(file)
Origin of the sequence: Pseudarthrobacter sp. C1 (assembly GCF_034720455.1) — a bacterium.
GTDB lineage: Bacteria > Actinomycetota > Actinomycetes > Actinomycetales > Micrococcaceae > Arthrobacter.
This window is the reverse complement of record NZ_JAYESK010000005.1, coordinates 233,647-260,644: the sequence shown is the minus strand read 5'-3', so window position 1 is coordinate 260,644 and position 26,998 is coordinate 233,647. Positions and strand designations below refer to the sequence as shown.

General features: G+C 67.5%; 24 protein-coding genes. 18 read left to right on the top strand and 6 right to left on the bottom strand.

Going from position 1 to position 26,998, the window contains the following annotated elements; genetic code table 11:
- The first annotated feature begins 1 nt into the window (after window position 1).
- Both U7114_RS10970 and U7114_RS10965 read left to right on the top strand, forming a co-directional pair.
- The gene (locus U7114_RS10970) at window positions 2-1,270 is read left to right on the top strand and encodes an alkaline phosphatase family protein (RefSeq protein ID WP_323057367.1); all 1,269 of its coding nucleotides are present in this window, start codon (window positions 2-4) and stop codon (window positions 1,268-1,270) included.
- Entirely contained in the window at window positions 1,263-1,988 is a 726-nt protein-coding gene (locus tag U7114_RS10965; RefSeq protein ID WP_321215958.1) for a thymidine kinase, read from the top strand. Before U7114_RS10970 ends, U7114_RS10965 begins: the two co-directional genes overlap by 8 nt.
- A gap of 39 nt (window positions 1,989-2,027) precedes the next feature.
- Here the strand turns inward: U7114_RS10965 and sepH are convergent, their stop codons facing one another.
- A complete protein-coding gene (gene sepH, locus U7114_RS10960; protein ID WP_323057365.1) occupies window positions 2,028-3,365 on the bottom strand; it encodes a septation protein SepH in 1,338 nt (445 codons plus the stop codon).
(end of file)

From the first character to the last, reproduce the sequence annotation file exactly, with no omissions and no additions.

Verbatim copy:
Origin of the sequence: Pseudarthrobacter sp. C1 (assembly GCF_034720455.1) — a bacterium.
GTDB lineage: Bacteria > Actinomycetota > Actinomycetes > Actinomycetales > Micrococcaceae > Arthrobacter.
This window is the reverse complement of record NZ_JAYESK010000005.1, coordinates 233,647-260,644: the sequence shown is the minus strand read 5'-3', so window position 1 is coordinate 260,644 and position 26,998 is coordinate 233,647. Positions and strand designations below refer to the sequence as shown.

General features: G+C 67.5%; 24 protein-coding genes. 18 read left to right on the top strand and 6 right to left on the bottom strand.

Going from position 1 to position 26,998, the window contains the following annotated elements; genetic code table 11:
- The first annotated feature begins 1 nt into the window (after window position 1).
- Both U7114_RS10970 and U7114_RS10965 read left to right on the top strand, forming a co-directional pair.
- The gene (locus U7114_RS10970) at window positions 2-1,270 is read left to right on the top strand and encodes an alkaline phosphatase family protein (RefSeq protein ID WP_323057367.1); all 1,269 of its coding nucleotides are present in this window, start codon (window positions 2-4) and stop codon (window positions 1,268-1,270) included.
- Entirely contained in the window at window positions 1,263-1,988 is a 726-nt protein-coding gene (locus tag U7114_RS10965; RefSeq protein ID WP_321215958.1) for a thymidine kinase, read from the top strand. Before U7114_RS10970 ends, U7114_RS10965 begins: the two co-directional genes overlap by 8 nt.
- A gap of 39 nt (window positions 1,989-2,027) precedes the next feature.
- Here the strand turns inward: U7114_RS10965 and sepH are convergent, their stop codons facing one another.
- A complete protein-coding gene (gene sepH, locus U7114_RS10960; protein ID WP_323057365.1) occupies window positions 2,028-3,365 on the bottom strand; it encodes a septation protein SepH in 1,338 nt (445 codons plus the stop codon).